Promoting Your Web Sites in the Dirt World

Written by John Calder

© 2004, John Calder

Internet entrepreneurs are familiar with allrepparttar ways you can promote your web sites and your business online. Writing articles, paid advertising, posting to forums, cross-promoting, JVs with others, etc. Are there good ways to promote those same businesses inrepparttar 105712 offline world?

Chances are that no offline promotion will haverepparttar 105713 same reach, forrepparttar 105714 money spent, as online promotions have. The Internet offers a medium to target specific audiences very easily, rivaled perhaps only by direct mail and specialty print advertising. When measuring your promotion efforts, it's all aboutrepparttar 105715 conversion rate. Generally, you want to convert a higher percentage of a narrow audience, rather than a small percentage of a 'blanket' audience. Unfortunately, most dirt world promotion opportunities, including radio and newspaper, tend to convey their message shotgun-style, covering a wide and diverse marketplace.

A lot of your offline

Same Time Next Year: Using Editorial Calendars as Part of your PR Efforts

Written by Shannon Cherry, APR, MA

It'srepparttar time of year when calendars crowd outrepparttar 105711 books and magazines in bookstores and are even on sale at reduced prices. But there’s a special kind of calendar that all good public relations professionals use –repparttar 105712 editorial calendar.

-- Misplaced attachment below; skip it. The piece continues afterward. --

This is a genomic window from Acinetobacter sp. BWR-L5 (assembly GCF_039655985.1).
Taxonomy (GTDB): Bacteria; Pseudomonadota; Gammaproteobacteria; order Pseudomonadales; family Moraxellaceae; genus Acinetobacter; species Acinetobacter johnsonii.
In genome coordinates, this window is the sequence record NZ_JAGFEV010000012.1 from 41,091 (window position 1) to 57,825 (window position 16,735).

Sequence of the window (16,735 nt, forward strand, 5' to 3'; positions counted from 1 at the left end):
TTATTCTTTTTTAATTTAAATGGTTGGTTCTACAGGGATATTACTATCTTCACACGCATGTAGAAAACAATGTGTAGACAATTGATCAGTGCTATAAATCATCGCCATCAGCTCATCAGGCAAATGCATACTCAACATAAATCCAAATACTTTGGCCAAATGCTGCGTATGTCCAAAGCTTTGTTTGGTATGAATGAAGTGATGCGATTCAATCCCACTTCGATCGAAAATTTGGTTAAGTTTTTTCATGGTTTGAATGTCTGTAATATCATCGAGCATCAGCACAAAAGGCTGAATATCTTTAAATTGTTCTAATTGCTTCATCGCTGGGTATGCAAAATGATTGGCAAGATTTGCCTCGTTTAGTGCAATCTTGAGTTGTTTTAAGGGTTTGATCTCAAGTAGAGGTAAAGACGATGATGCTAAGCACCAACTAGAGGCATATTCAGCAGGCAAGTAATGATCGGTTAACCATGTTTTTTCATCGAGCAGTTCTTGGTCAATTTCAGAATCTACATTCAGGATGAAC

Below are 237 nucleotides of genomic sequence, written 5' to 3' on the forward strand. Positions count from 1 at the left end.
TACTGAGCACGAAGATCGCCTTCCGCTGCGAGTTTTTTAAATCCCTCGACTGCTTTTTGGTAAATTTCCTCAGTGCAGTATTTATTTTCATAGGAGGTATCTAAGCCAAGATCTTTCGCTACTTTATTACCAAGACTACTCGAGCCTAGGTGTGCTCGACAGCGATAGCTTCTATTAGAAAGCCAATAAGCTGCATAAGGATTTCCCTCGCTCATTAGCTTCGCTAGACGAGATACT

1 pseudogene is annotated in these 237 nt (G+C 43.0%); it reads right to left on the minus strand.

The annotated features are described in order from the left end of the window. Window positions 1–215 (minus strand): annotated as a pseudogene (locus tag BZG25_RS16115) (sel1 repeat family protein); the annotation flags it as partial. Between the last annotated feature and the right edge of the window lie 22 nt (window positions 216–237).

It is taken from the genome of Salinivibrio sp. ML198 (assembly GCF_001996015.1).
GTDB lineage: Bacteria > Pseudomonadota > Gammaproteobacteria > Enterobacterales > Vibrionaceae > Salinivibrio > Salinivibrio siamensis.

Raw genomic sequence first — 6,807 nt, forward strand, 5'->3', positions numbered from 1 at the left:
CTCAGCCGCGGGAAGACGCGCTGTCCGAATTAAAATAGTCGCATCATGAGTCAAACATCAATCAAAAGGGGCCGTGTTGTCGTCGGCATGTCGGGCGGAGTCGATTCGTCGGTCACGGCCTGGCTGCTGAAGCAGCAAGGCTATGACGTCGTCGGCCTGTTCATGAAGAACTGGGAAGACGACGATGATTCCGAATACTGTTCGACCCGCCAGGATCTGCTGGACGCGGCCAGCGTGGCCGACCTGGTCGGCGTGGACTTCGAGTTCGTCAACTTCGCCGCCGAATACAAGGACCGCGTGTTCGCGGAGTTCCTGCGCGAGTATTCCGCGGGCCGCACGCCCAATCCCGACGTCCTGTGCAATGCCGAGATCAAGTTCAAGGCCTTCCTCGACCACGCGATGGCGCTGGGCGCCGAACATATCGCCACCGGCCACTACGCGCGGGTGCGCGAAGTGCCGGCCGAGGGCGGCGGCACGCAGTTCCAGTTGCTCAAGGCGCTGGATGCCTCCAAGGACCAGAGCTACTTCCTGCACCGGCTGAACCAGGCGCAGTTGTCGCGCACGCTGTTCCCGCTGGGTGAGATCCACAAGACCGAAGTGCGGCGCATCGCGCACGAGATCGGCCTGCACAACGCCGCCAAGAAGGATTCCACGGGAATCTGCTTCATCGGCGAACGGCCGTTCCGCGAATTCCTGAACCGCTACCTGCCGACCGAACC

According to Shannon Cherry, using editorial calendars is one ofrepparttar 105713 most effective, yet most overlooked tool in a publicist’s toolkit. “Most people avoid using editorial calendars because it takes some time to research and compile,” she says. “The top PR professionals do this every year and I’ve personally found that outcomes are well worthrepparttar 105714 time – especially when you end up getting featured in a key article in a major publication.” Cherry isrepparttar 105715 president of Cherry Communications (, a public relations and marketing firm which helps small businesses, consultants and entrepreneurs to be heard.

Except forrepparttar 105716 year andrepparttar 105717 names ofrepparttar 105718 months, these calendars bear little resemblance torepparttar 105719 glossy hang-up calendars inrepparttar 105720 stores. No swimsuit-clad models, lush scenery, puppies, kittens or cartoons of Dilbert. Editorial calendars are usually bare-bones lists of upcoming issue topics and major features – or at leastrepparttar 105721 cover stories or special sections. Not much to look at – unless you're a PR pro trying to crack that market.

“That's because knowing what publications have in store allows you to tailor your pitches, news releases and articles to particular issues,” says Cherry. “Helping editors and journalists by providingrepparttar 105722 stories they need earns you goodwill and increased attention.”

Editorial calendars are basically telling you exactly what information they need for each issue. “If you can spin your own story to match whatrepparttar 105723 media is looking for, then you have a great chance of being featured in that publication,” she says.

A current editorial calendar can usually be found inrepparttar 105724 advertising section atrepparttar 105725 publication's website. If you can’t find it there, contactrepparttar 105726 publications marketing/sales department and ask them to email/snail mail it to you.

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